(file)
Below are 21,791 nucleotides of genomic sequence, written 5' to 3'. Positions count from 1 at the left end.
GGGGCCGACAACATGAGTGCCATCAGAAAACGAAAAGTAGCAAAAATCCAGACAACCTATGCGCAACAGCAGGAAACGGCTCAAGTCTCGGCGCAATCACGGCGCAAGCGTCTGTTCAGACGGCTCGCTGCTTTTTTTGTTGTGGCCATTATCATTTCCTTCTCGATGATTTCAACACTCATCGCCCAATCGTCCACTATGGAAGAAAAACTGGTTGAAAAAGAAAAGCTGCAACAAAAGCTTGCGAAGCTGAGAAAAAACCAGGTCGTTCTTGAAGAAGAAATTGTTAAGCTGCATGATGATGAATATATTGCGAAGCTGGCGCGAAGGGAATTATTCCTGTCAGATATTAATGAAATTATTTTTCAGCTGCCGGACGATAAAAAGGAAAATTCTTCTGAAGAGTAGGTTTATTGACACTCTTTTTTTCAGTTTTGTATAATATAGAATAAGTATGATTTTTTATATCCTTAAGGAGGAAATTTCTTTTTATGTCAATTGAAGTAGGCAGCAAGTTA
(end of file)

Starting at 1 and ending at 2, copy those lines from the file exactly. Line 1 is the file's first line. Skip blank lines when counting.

Below are 21,791 nucleotides of genomic sequence, written 5' to 3'. Positions count from 1 at the left end.
GGGGCCGACAACATGAGTGCCATCAGAAAACGAAAAGTAGCAAAAATCCAGACAACCTATGCGCAACAGCAGGAAACGGCTCAAGTCTCGGCGCAATCACGGCGCAAGCGTCTGTTCAGACGGCTCGCTGCTTTTTTTGTTGTGGCCATTATCATTTCCTTCTCGATGATTTCAACACTCATCGCCCAATCGTCCACTATGGAAGAAAAACTGGTTGAAAAAGAAAAGCTGCAACAAAAGCTTGCGAAGCTGAGAAAAAACCAGGTCGTTCTTGAAGAAGAAATTGTTAAGCTGCATGATGATGAATATATTGCGAAGCTGGCGCGAAGGGAATTATTCCTGTCAGATATTAATGAAATTATTTTTCAGCTGCCGGACGATAAAAAGGAAAATTCTTCTGAAGAGTAGGTTTATTGACACTCTTTTTTTCAGTTTTGTATAATATAGAATAAGTATGATTTTTTATATCCTTAAGGAGGAAATTTCTTTTTATGTCAATTGAAGTAGGCAGCAAGTTA